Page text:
by Maddy Costa
Through the shadows, through the gauze, pinprick lights shimmer, each an invitation: come here, take my hand, let me touch you. Through the darkness, slowly wander, drawn to bodies, disconnected; drawn to bodies finding solace, a tentative embrace. What’s in this spark of connection, what promise, what taste of kindness? And without it, what is left? Something of war in the bleak metallic clamour, a state of crisis, or emergency. Bodies distant and divided, minds further still.
Rob Clark’s Mass begins with a separation: the audience split into random groups, led in turn to a rail of gauzy costumes, long floating shirts with a capacious hood attached, that you pull over your face before entering the performance space, rendering each of you strangers, isolated in a crowd. The room through the gossamer fabric blurs; indistinct bodies loom and fade, and there is no way of knowing who is officially performing here and who is audience (or, as someone pointed out in the post-show discussion, who is being paid and has paid), until one of the bodies holds out a light, illuminating their own palm, or the air just before them. Even then, there is no knowing who this person is: their gender, age, skin. Just a body, inviting your body, to step closer, and see what happens.
What happens depends so much on the people chance has brought to the room: when I saw – or took part in – Mass, on 23 March 2018, I had the impression that many of those people were professional dancers, or performers, themselves; there was an alacrity and boldness to their movements that meant I sometimes felt outside the action, if not too timid then too slow to participate. It was different the following night, Clark told me later, when more people held back. Where you position, or how you respond to the invitation, can depend on so many things: courage, yes, and a sense of responsibility to keep the work moving perhaps; but also a preference for observing, a degree of cynicism, a refusal to be acted upon. With only so many performers to audience members, perhaps there aren’t enough offers to go around. At various points I watched gaps between bodies open into emptiness and it occurred to me: I could dance by myself, here, right now, bend my body or begin to spin, and no one would know it wasn’t part of the show. In a sense, it absolutely would be: not choreographed by Clark, perhaps, but part of the space and the spectacle that everyone present makes together. And of course all of these things build towards a single metaphor for how people make society: who leads and who follows, who obeys and disobeys, who has access and who experiences barriers, who belongs and who feels excluded, who listens and who speaks, who stands wih the majority and who bristles in the minority, what is accepted as rule and what dismissed as disruption.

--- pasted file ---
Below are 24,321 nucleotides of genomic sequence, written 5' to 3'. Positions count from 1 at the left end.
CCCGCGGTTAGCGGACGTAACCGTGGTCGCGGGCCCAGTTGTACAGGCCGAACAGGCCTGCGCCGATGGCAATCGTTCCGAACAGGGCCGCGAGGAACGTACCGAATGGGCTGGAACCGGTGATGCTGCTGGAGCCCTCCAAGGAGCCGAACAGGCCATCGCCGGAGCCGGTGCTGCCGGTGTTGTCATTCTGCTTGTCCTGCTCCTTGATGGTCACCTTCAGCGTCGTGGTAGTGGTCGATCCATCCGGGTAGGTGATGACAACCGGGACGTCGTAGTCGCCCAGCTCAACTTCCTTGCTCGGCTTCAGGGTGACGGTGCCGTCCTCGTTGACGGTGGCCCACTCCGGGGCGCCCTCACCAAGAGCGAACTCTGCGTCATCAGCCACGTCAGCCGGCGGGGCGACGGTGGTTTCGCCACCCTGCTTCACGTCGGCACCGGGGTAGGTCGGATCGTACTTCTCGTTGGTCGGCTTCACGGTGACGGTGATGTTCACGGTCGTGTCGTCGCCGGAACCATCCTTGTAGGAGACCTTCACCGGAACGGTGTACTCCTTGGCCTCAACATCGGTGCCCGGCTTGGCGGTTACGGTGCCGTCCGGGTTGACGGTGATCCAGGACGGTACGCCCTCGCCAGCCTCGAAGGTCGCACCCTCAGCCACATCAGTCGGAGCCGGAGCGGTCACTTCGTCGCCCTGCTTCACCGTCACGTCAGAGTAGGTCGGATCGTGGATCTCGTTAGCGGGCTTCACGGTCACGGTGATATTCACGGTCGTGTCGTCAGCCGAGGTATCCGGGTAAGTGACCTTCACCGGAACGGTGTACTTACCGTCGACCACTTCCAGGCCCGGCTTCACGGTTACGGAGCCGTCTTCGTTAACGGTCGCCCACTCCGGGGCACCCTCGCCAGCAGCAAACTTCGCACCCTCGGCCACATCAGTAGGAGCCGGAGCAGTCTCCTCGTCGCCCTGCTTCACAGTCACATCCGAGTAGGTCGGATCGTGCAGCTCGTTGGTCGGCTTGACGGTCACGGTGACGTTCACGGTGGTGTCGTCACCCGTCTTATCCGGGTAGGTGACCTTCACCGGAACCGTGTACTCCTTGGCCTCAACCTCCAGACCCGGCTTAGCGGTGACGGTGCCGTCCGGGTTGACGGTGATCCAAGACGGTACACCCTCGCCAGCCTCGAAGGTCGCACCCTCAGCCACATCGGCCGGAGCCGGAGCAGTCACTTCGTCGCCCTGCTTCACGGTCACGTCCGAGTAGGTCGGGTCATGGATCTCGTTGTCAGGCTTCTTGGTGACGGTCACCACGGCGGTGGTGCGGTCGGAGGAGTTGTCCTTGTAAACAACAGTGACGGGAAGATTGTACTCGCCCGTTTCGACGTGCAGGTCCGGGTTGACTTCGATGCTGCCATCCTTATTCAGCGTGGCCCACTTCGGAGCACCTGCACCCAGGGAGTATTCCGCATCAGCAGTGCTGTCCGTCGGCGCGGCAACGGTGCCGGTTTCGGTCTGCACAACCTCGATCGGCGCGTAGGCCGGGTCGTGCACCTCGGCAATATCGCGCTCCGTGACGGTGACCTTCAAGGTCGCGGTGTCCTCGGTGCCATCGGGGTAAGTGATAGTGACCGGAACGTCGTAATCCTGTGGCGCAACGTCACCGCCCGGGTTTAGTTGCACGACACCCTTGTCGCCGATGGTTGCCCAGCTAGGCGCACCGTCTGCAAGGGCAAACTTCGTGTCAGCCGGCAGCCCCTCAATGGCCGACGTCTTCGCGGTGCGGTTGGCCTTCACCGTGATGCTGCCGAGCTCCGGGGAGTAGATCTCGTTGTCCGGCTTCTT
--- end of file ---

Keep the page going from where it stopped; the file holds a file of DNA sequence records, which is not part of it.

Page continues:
Mass invites consideration of all these ideas related to community and, as Clark phrases it, the difficulty, irony even, he is working with is that “as soon as you create an us, you create a them”. The ensemble choreographic work has been taking shape through the ongoing abominations of drone strikes, civil war and mass displacement that have resulted in so many documented and undocumented deaths of refugees, the rise and fall of the Calais refugee camp, and a clenching to nationalism that in places expresses as Nazism. For me – although this is my interpretation, and may not be what Clark intended – an acknowledgement of that horror is embedded in the heart of Mass: a central sequence, tense and aggressive, volume rising on the industrial soundtrack, in which bodies are cramped together and torn apart. At the risk of sounding facetious, a local association this brought up for me was of being trapped on the London underground at commuter hour: the normal daily assault on the body inflicted by capitalism. But human behaviour in that ordinary setting, the tendency people have to lose themselves in their mobile phones, is part of Clark’s interest too. Is our ability to connect with others, to empathise, to care, eroded by our absorption into these tiny screens? For some – people socially disabled because their body or brain doesn’t conform to narrow and prescriptive ideas of “normal” – finding a community online is a route out of isolation. There are no simple answers here.
Before this terse, unsettling sequence, Clark scatters his dancers like pollen; as audience it is up to you to navigate the space, follow whatever movement catches your eye. The room is full of walls, gun-grey sheets of voile that rise from the floor like stunted skyscrapers, sometimes opaque, sometimes translucent; it’s possible to be on the wrong side of one when a dancer shines their light, and so be blocked from taking their hand. Those couplings, or small groupings, are brief, tender, almost reverential; some of the movement within them is repeated in the final sequence, the mass gathering that brings the room together. That sequence is a kaleidoscopic whirl of activity, the performers creating a circle from a small number of participants and binding one to each with invisible threads. But again, that inner circle becomes privileged within the architecture of the work, and it’s questions of privilege to which Mass keeps returning. Who gets to be invisible and what does that afford them? What kinds of preconceptions do people hold about each other and what damage do they do before they can even be challenged? Who chooses silence and who has silence thrust upon them?